Wine is better in small doses. By the second glass, the delicate tastes get muddled: by the fourth, you’re probably too smashed to care. Moderation is the word for both actual wine and Wine Country.
Directed, written by and starring Parks and Recreation’s Amy Poehler and featuring a smattering of her old Saturday Night Live co-stars, in Wine Country a group of middle-aged friends try to reconnect by spending a long weekend together in a gorgeous country villa. It’s their performances that are the heart and soul of the movie. Aside from a few overly theatrical moments near the start and climax, their interaction is believable, enjoyable and charming, each character evidently written to play to their actor’s comedic and dramatic strengths.
I came in wanting to love it, and left feeling a little disappointed.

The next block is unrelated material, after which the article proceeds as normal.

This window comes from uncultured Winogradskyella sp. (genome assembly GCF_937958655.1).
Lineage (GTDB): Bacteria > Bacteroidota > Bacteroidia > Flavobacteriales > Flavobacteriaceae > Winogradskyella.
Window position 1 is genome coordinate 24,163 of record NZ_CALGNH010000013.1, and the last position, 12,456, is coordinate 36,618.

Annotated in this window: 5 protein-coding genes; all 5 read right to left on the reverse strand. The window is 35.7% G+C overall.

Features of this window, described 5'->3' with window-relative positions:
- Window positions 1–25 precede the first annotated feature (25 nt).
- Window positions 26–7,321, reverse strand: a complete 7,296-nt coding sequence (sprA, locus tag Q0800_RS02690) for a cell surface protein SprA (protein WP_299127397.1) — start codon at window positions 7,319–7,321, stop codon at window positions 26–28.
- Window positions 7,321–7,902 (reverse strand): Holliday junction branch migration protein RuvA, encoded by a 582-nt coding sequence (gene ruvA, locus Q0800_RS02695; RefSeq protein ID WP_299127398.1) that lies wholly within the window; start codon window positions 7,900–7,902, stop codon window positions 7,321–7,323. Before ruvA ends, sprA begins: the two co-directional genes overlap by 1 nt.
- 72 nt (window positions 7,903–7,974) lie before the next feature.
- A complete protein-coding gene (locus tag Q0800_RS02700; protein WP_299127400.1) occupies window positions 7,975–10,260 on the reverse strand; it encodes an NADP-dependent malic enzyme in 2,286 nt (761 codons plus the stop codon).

But the problem is there’s just too much of it for a movie. Poehler’s commitment to character equality means each one of the main six and the side characters are all given their own subplots. Val’s burgeoning attraction for a waitress, Abby’s addiction to planning and Jenny’s complete apathy battle for space as Wine Country keeps introducing comedy setpieces and moments of drama. By the time we’re all up to speed on everyone’s damage, there’s barely twenty minutes of runtime left. Consequently, the finale is sloppy, hastily clawing together a bunch of disparate plot threads that it’s forced to resolve in a couple lines of dialogue. It’s a disappointing conclusion for what is ultimately a promising, likeable cast.
Wine Country wants to be a series rather than a Netflix one-off. It’s got charm to spare and oodles of character, but it has so much more ambition than it can realistically bring to bear. I came in wanting to love it, and left feeling a little disappointed: a waste of a good cast and a better dynamic.
Rating: 2.5/5 stars